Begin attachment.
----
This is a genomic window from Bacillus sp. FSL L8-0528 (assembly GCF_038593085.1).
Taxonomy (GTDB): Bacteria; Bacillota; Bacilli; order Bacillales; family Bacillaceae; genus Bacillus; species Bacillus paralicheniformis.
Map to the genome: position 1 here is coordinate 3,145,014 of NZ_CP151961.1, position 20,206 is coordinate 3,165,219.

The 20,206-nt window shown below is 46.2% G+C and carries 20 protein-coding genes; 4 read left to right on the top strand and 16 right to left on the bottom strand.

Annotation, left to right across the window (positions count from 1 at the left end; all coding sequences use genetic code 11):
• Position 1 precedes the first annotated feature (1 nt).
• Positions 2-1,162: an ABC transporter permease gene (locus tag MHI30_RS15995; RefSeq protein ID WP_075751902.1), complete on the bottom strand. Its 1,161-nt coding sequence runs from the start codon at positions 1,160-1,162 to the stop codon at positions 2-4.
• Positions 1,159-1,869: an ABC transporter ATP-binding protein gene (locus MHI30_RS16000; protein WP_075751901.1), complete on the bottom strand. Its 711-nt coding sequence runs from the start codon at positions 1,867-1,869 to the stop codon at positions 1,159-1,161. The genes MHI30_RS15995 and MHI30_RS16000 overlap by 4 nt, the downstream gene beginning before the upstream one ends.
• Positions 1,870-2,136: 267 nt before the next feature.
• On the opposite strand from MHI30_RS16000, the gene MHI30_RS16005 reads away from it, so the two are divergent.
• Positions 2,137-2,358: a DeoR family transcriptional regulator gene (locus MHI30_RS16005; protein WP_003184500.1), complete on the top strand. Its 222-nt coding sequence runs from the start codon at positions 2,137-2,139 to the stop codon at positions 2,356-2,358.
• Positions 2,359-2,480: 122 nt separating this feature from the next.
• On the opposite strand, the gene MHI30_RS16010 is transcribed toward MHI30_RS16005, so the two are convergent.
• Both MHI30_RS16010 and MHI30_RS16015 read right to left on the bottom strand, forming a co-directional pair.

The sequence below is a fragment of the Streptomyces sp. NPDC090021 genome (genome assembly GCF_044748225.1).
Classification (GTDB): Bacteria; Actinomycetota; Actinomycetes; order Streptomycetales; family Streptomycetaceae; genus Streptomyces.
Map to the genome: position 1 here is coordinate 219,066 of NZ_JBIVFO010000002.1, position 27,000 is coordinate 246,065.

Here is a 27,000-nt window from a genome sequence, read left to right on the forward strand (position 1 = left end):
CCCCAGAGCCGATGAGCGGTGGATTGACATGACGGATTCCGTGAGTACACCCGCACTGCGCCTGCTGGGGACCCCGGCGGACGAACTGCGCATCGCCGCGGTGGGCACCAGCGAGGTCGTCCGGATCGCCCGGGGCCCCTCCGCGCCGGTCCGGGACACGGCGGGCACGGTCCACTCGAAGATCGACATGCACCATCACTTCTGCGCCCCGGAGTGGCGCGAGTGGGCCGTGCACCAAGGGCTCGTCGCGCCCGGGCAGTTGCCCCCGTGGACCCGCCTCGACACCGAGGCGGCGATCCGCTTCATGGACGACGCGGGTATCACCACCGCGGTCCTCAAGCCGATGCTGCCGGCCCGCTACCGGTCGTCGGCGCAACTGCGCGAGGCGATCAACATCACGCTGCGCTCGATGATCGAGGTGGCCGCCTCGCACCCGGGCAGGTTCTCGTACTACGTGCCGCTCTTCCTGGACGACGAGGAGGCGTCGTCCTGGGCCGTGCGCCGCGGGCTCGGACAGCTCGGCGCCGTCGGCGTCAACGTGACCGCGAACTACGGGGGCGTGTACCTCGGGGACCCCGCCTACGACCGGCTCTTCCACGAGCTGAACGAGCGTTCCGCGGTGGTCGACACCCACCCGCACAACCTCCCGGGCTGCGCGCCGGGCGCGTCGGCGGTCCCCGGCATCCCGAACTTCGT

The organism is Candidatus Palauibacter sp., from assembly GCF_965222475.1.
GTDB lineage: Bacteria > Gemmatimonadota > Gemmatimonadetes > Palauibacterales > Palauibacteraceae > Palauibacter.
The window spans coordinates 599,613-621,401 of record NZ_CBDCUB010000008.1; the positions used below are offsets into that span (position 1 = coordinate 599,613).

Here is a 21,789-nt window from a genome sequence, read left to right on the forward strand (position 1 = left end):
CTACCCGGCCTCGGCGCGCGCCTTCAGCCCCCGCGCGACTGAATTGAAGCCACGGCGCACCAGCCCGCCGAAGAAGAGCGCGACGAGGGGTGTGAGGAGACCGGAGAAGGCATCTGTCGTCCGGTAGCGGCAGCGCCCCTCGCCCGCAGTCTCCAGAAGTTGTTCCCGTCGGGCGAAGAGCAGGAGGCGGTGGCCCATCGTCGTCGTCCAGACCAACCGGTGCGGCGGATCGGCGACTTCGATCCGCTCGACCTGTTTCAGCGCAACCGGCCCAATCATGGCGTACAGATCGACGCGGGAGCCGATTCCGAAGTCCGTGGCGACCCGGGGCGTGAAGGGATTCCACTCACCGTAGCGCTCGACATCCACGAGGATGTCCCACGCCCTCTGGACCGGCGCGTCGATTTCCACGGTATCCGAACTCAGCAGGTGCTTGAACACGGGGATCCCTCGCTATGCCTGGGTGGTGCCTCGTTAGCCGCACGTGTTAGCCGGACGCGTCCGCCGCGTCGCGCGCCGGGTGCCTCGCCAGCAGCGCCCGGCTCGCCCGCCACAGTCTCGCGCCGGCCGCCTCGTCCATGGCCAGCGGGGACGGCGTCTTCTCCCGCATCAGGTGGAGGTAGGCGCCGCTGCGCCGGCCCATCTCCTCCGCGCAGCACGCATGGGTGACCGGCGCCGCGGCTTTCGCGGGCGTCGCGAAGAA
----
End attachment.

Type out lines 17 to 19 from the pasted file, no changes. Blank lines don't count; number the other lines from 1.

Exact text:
Map to the genome: position 1 here is coordinate 219,066 of NZ_JBIVFO010000002.1, position 27,000 is coordinate 246,065.

Here is a 27,000-nt window from a genome sequence, read left to right on the forward strand (position 1 = left end):
CCCCAGAGCCGATGAGCGGTGGATTGACATGACGGATTCCGTGAGTACACCCGCACTGCGCCTGCTGGGGACCCCGGCGGACGAACTGCGCATCGCCGCGGTGGGCACCAGCGAGGTCGTCCGGATCGCCCGGGGCCCCTCCGCGCCGGTCCGGGACACGGCGGGCACGGTCCACTCGAAGATCGACATGCACCATCACTTCTGCGCCCCGGAGTGGCGCGAGTGGGCCGTGCACCAAGGGCTCGTCGCGCCCGGGCAGTTGCCCCCGTGGACCCGCCTCGACACCGAGGCGGCGATCCGCTTCATGGACGACGCGGGTATCACCACCGCGGTCCTCAAGCCGATGCTGCCGGCCCGCTACCGGTCGTCGGCGCAACTGCGCGAGGCGATCAACATCACGCTGCGCTCGATGATCGAGGTGGCCGCCTCGCACCCGGGCAGGTTCTCGTACTACGTGCCGCTCTTCCTGGACGACGAGGAGGCGTCGTCCTGGGCCGTGCGCCGCGGGCTCGGACAGCTCGGCGCCGTCGGCGTCAACGTGACCGCGAACTACGGGGGCGTGTACCTCGGGGACCCCGCCTACGACCGGCTCTTCCACGAGCTGAACGAGCGTTCCGCGGTGGTCGACACCCACCCGCACAACCTCCCGGGCTGCGCGCCGGGCGCGTCGGCGGTCCCCGGCATCCCGAACTTCGT